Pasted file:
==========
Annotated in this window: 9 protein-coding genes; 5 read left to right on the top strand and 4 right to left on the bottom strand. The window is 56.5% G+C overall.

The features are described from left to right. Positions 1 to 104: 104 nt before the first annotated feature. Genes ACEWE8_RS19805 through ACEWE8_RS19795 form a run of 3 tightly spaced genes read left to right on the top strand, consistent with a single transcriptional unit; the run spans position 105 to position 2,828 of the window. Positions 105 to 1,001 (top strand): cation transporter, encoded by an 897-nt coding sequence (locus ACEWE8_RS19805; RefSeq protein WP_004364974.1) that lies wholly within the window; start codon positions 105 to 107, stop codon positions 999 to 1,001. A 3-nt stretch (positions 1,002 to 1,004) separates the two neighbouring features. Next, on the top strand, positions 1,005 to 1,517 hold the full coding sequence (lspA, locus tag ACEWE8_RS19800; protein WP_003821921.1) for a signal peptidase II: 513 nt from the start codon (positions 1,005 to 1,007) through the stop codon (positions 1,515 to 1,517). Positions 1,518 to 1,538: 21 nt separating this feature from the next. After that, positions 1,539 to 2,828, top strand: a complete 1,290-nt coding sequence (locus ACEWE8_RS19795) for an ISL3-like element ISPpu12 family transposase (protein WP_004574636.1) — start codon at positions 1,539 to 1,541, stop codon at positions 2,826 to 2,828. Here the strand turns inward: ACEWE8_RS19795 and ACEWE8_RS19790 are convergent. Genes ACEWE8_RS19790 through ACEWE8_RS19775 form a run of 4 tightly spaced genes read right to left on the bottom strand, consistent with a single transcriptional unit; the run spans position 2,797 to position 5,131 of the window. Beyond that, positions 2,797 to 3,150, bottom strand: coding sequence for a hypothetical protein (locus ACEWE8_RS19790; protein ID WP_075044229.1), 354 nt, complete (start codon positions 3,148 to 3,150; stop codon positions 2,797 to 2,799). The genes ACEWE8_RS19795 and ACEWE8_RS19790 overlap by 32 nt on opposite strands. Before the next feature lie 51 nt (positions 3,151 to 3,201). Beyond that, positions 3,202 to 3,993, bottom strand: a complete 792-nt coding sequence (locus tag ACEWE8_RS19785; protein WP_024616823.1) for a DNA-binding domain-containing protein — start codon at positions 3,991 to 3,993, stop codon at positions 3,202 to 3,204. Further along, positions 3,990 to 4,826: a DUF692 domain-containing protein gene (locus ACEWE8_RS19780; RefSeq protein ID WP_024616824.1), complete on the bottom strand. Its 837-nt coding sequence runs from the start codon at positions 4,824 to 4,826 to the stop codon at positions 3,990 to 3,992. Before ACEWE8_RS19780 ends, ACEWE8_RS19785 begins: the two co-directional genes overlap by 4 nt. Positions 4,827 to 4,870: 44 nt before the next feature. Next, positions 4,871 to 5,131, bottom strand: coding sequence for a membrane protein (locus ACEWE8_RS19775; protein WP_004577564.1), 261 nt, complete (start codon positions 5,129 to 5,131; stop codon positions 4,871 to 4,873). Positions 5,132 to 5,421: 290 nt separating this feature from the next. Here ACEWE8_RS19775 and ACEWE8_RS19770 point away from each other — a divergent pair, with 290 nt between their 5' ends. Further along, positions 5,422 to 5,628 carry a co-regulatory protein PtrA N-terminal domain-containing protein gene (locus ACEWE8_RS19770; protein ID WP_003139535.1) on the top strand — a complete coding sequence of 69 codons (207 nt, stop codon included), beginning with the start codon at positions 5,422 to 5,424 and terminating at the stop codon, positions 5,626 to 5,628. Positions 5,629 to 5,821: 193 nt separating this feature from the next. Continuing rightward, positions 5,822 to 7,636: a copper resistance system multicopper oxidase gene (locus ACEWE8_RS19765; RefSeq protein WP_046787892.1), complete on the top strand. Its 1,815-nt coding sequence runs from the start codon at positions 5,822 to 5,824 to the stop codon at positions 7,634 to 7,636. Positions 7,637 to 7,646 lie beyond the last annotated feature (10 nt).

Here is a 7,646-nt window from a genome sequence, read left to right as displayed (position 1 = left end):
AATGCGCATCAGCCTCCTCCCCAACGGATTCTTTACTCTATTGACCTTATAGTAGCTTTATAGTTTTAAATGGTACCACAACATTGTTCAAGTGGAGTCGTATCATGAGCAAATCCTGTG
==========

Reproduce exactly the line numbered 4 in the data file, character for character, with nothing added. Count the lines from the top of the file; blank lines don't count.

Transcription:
AATGCGCATCAGCCTCCTCCCCAACGGATTCTTTACTCTATTGACCTTATAGTAGCTTTATAGTTTTAAATGGTACCACAACATTGTTCAAGTGGAGTCGTATCATGAGCAAATCCTGTG